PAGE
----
Margaret Marti, Vanessa-Ann's executive editor, worked without pay. Marti said she believed since the business had already come so far it would recover. She wanted to be part of it when it did.
"Anyone who had come as far as they had can fall on hard times. But there was still this far to come," she said.
While visiting family in Birmingham, Ala., Marti took samples of Vanessa-Ann's work to Oxmoor House to help stir up some business. Oxmoor officials were interested, but they wanted to visit the Utah operation before signing any contracts.
So Packham and Woodruff asked all of the people they had laid off to "come in the office and look busy" so that the business appeared to be successful. The phones rang often, Woodruff said. Unfortunately, most of the callers were creditors.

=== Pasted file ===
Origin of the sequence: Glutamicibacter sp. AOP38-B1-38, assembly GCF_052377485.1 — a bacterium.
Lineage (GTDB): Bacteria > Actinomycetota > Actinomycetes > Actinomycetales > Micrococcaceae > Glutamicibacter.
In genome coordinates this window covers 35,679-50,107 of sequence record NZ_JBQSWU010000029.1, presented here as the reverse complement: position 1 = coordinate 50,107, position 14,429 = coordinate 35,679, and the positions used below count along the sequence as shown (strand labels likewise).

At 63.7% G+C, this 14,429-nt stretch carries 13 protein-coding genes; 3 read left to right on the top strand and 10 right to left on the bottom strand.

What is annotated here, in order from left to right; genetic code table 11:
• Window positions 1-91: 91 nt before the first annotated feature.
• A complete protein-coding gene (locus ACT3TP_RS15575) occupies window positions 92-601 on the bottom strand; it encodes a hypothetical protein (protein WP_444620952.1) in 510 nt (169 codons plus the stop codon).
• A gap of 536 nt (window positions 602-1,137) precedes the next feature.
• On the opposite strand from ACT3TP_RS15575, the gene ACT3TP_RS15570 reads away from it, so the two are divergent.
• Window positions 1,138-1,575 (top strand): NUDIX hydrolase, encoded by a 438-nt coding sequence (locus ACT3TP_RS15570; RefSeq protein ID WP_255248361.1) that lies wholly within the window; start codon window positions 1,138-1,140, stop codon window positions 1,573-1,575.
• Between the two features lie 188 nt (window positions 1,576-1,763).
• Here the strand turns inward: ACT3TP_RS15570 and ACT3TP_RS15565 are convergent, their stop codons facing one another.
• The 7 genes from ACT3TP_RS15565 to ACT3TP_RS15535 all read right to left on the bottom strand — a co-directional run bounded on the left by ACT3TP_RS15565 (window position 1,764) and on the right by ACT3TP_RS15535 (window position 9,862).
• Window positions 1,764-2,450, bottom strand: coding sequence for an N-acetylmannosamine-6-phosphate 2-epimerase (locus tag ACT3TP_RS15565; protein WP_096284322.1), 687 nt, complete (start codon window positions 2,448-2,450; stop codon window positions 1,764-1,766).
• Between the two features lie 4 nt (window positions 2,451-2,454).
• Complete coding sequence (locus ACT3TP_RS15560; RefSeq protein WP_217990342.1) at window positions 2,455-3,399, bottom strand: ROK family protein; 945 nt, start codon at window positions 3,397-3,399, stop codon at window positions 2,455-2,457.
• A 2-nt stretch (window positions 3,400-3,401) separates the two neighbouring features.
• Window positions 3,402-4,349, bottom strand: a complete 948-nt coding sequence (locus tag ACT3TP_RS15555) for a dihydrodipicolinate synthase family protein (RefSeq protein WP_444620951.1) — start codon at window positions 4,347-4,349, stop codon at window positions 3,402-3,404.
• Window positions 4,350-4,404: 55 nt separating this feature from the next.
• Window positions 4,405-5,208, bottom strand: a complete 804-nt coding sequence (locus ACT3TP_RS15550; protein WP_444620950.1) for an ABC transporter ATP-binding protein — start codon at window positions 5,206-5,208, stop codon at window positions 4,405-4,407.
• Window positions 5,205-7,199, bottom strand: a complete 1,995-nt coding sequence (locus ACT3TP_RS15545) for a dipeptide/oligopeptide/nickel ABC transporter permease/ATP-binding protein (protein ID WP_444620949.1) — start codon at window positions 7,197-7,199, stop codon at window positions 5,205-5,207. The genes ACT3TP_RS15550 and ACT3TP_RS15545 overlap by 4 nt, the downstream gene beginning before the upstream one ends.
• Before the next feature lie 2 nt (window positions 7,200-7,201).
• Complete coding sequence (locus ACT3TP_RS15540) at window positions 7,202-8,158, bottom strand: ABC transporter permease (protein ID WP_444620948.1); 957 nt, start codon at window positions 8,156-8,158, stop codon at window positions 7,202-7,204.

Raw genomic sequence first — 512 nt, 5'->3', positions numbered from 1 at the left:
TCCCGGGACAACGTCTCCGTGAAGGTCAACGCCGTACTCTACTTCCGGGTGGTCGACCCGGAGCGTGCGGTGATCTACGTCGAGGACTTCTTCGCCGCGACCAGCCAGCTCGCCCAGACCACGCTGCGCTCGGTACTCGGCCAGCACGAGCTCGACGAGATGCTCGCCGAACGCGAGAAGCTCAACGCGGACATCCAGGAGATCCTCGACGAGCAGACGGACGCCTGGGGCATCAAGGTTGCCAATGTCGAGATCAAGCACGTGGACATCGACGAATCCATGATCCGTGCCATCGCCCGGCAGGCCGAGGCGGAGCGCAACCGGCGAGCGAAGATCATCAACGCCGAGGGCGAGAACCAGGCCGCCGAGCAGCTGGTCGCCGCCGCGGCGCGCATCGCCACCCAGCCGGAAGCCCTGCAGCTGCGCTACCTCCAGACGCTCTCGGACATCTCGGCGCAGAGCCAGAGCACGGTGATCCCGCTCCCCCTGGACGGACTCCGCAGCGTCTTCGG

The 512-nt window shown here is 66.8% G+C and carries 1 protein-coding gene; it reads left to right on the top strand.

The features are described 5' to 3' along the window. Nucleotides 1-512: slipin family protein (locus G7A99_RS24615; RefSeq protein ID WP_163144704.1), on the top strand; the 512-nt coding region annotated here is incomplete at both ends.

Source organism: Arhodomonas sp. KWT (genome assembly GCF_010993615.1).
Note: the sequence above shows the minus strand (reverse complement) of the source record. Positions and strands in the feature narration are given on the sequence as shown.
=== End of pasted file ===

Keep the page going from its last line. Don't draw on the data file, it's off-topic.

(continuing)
Midway through the office visit, Packham said, "Let's go up to my house, it will be quieter."
Packham and Woodruff later confessed they had staged the first visit. The Oxmoor House representative will not let them forget it. On every visit, she asks employees, "Do you really work here?"
Oxmoor House gave Vanessa-Ann substantial money to help them balance their books. "Here we are today, just producing books," Packham said.
They have rehired most of the people they laid off. The staff is comprised of 20 salaried employees and another 40-60 people who work on contract.
But experience has taught the women to diversify. They have developed books that cater to four segments of the craft industry - home sewing, needlework, hardcore crafts and quiltmaking and dolls. And they are among the first design houses in the country to develop books that teach crafts makers to combine the disciplines.
For example, needlework crafted on a plastic canvas is molded into a three-dimensional sculpture. "That way we feed off both markets," Packham said.
They're also working a deal to produce a wedding book.
Seemingly there's no end to their creativity. "I think it can get enormous." Woodruff said.
But do they want it to? "Sure," she says without hesitation. "We don't ever want to go back to being hungry again."